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Nation-Wide Scare as Metal Needles Are Found in Strawberries All Over Australia

Australia’s strawberry industry has been brought to its knees after reports of sharp needles found in store-bought strawberries have been coming in from all the six of the country’s states. So far, no one knows who is behind this act of “agroterrorism” or what their motives are.

What started as an isolated case in Queensland, earlier this month, has gradually turned into a nation-wide panic, as more needles were found all around the country. Things have reportedly gotten so bad that some growers have recalled much of their strawberries and turned to metal detectors to restore customer confidence. The only problem is that no one knows at one point from the growers to store shelves the needles are being inserted, and until more information about this aspect becomes available, there’s no clear way to solve the problem.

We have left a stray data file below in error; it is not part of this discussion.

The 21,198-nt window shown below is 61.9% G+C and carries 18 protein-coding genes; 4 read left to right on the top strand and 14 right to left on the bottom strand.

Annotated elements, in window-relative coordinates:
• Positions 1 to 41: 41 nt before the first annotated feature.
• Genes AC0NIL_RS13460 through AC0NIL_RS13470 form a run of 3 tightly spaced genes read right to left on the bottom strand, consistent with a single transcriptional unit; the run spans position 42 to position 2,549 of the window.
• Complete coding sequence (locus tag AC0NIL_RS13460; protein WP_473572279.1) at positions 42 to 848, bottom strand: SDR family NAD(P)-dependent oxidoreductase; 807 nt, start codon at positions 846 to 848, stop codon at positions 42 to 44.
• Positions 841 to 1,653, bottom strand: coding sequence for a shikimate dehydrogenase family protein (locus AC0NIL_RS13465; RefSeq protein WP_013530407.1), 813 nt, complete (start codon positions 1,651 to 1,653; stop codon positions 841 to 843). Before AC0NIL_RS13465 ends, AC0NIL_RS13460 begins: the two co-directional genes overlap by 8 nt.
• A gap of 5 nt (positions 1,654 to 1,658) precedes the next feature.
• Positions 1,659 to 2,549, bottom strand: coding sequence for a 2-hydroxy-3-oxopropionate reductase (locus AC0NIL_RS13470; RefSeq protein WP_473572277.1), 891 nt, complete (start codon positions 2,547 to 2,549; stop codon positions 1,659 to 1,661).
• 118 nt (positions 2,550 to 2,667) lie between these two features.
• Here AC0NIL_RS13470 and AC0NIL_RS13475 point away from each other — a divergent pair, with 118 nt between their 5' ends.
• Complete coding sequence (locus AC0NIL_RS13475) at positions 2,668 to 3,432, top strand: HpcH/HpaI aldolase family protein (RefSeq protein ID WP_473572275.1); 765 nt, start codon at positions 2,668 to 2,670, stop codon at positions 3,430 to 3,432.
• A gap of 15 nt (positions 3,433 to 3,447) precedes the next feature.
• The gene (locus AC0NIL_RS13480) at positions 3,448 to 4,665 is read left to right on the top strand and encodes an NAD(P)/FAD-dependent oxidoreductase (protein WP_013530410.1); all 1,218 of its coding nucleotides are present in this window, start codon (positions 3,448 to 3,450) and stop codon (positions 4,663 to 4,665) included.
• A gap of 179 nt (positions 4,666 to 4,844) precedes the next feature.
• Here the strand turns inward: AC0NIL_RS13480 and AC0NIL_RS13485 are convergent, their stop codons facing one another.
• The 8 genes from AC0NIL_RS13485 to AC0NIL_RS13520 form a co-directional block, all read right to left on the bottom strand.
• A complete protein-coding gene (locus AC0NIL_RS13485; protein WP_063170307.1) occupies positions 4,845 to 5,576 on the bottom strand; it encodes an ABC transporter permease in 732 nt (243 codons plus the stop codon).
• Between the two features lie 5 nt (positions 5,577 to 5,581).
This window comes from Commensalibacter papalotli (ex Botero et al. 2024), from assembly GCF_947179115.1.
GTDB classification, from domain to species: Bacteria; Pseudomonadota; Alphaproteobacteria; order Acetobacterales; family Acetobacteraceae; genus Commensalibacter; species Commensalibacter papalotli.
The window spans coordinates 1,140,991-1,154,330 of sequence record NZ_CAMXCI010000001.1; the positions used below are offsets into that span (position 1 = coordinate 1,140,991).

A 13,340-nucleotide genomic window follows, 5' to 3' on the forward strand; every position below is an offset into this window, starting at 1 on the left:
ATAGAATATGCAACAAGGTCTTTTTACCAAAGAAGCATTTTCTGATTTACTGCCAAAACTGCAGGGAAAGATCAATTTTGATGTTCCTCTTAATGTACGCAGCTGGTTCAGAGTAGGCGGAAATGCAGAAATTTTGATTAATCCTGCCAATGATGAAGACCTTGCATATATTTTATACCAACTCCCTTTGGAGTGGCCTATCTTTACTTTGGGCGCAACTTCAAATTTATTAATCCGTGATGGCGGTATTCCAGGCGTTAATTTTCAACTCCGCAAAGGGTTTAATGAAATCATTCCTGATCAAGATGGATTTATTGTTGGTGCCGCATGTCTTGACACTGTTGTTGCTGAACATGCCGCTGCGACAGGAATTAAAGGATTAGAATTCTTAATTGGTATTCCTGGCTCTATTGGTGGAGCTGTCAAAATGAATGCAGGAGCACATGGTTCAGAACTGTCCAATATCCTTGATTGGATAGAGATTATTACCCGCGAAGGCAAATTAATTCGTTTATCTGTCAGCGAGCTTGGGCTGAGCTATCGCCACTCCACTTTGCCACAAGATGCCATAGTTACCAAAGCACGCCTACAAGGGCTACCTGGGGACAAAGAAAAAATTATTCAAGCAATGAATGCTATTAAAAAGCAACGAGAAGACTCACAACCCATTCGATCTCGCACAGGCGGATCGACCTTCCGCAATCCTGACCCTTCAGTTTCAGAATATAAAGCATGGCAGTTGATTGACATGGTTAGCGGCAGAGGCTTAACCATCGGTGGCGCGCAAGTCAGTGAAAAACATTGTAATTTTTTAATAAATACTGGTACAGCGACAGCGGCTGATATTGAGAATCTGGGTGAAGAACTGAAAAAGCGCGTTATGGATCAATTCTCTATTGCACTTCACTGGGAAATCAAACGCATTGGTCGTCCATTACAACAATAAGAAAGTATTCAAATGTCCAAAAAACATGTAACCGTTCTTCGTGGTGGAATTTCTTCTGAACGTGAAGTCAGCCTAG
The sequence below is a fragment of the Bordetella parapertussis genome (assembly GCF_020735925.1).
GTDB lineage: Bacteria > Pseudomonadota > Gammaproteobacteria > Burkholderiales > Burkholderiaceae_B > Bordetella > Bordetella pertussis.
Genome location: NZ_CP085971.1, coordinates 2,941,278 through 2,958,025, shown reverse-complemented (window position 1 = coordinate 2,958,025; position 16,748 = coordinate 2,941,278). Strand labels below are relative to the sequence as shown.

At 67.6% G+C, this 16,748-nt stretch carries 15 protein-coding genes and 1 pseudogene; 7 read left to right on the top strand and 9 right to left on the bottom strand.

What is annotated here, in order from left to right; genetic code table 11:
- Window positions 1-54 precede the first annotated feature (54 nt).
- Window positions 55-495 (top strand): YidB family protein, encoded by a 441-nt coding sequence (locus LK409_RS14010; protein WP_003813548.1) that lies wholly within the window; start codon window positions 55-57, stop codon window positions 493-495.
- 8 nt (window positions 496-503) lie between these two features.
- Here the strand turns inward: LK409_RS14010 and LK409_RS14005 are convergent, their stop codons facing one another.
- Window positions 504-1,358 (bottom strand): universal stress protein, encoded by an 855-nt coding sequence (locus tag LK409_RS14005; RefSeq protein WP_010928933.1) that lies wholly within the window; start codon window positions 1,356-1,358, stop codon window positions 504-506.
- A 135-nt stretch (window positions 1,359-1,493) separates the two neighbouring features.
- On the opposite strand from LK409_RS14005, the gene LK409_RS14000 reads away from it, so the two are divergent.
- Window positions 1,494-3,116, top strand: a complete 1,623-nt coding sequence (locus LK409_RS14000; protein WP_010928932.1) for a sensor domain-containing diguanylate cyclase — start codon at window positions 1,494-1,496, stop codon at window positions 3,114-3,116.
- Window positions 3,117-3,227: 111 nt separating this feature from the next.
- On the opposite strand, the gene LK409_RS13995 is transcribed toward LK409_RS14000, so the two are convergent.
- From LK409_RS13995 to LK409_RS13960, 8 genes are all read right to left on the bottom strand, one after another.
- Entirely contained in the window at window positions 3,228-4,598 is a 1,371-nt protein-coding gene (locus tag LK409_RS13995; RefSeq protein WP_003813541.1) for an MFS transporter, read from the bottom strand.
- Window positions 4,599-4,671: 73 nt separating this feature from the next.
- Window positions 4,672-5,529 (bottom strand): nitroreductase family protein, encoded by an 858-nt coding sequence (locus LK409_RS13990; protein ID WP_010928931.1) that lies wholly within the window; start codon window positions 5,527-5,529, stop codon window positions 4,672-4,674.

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The Puzzling Case of an Orange That Turned Purple Overnight

Australian food scientists are scratching their heads about an orange that turned bright purple just hours after being sliced open. The bizarrely-colored fruit has been collected as forensic evidence but so far no one can explain what caused the coloring.